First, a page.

The immediate context of Peter’s quote leads us to another important insight; that holiness in Christians is only possible through the death and resurrection of Jesus Christ. This is seen before 1 Peter 1:16 in verses 1-12 and after in verses 17-25. In 17-19, Peter ties holiness to the sacrificial death of Jesus on the cross; telling us that when we think of God’s charge to His people to be holy that we, as Christians, should remember, “that you were not redeemed with perishable things like silver and gold . . . but with precious blood, as of a lamb unblemished and spotless, the blood of Christ.” Similarly, we read in Hebrews 13:12, that Jesus, “that He might sanctify the people through His own blood, suffered outside the gate.” In 1 Peter 1:3, Peter ties holiness to the resurrection of Jesus (cf. Romans 5:8-10).
There is still another insight in the context of Peter’s words here - which is that holiness comes to human beings through the work of the Holy Spirit. In verse 1:2, Peter refers to “the sanctifying work of the Holy Spirit.” In fact, this verse ties holiness to the Trinity; for the Father, Son, and Holy Spirit are all referred to in 1 Peter 1:2. In his letter to Titus, Paul wrote, “when the kindness of God our Savior and His love for mankind appeared, He saved us, not on the basis of deeds which we have done in righteousness, but according to His mercy, by the washing of regeneration and renewing by the Holy Spirit” (Titus 3:5).
This brief consideration of the teachings of Scripture regarding holiness yields a number of important points in which a Scriptural understanding of holiness must be grounded: The nature of God; God’s will for man; the blood shed at Calvary; the power of God on behalf of His people in the resurrection of Jesus Christ from the dead which is resident in the living Christ; and the work of the Holy Spirit in our midst.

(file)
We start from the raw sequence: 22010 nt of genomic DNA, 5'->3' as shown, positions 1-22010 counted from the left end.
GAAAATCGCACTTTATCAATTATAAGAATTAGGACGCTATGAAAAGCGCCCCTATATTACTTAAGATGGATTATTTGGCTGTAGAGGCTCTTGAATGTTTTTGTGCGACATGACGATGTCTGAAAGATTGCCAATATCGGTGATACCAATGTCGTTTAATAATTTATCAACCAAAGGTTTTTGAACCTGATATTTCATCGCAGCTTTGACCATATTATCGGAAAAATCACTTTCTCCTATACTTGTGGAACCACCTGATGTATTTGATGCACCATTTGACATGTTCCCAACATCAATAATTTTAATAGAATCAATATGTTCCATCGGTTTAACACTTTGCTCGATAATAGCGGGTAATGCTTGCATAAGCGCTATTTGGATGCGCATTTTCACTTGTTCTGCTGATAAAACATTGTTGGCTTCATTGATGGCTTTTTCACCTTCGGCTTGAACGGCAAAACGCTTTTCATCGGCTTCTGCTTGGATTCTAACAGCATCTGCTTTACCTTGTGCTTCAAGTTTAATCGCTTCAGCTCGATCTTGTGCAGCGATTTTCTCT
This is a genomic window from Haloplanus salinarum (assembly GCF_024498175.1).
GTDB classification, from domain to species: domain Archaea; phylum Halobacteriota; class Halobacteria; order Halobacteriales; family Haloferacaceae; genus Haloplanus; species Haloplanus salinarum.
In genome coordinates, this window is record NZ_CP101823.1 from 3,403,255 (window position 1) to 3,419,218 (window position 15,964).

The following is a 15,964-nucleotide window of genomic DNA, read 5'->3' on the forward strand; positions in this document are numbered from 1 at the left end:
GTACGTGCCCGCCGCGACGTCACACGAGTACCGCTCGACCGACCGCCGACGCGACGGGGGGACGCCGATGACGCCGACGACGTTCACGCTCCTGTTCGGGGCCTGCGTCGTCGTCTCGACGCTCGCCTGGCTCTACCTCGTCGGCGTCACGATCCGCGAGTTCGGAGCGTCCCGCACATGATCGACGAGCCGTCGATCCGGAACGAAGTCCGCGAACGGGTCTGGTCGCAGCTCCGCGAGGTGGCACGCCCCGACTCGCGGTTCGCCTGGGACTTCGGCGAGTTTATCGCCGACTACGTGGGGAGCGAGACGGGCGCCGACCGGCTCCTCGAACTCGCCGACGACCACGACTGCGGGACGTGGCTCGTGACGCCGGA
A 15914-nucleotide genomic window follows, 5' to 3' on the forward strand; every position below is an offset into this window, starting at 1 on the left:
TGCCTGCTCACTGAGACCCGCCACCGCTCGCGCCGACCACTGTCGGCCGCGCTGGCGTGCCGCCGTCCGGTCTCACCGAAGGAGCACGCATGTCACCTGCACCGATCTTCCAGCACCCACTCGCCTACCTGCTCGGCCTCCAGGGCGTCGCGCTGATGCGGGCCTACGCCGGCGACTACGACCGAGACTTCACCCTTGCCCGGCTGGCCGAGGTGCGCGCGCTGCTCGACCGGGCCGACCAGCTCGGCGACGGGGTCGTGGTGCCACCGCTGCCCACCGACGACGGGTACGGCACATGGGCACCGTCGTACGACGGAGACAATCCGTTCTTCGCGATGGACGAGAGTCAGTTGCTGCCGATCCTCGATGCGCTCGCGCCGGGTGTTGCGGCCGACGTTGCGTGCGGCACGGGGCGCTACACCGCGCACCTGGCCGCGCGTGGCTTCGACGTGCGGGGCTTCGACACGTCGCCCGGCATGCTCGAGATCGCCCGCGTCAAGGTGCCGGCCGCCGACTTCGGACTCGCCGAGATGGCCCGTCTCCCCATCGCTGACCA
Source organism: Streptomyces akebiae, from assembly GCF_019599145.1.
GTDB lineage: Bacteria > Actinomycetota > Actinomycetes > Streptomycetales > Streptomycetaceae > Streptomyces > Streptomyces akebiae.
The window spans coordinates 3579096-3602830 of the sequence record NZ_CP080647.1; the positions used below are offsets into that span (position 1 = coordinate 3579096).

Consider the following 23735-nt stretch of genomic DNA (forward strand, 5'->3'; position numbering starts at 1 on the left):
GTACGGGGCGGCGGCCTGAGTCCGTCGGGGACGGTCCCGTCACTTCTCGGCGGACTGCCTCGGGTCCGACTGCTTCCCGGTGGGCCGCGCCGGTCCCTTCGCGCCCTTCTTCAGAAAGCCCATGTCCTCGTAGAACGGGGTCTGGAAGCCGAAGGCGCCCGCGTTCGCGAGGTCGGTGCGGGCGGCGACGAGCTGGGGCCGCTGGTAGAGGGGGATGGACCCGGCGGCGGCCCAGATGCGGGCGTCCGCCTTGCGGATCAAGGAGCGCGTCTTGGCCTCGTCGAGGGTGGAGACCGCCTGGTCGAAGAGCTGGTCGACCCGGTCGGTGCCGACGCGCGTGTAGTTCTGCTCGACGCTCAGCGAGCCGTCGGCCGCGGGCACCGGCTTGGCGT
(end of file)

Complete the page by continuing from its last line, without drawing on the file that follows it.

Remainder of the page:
All of these will become foundational in our thinking if we will bow before the cross of Christ to remember the breaking of His body and the shedding of His blood on our behalf; and as we remember the empty cross and the empty grave. Each time we celebrate the Lord’s Supper as it was intended to be celebrated, we remember the holiness of God and the holy goal of His redemptive work; holiness in mankind.
While one aspect of this is very solemn, this is also a celebration of all that God’s saving grace through Jesus Christ brings to us: forgiveness, freedom from sin, fellowship with God, and the potential to be all that God plans for us to be.
The joy that comes from God’s saving grace stems from the fact that the holiness of the Lord is not ugly; but beautiful, attractive, and life giving (cf. John 10:10). This is reflected in Paul’s statement that the kingdom of God is “righteousness and peace and joy in the Holy Spirit” (Romans 14:17).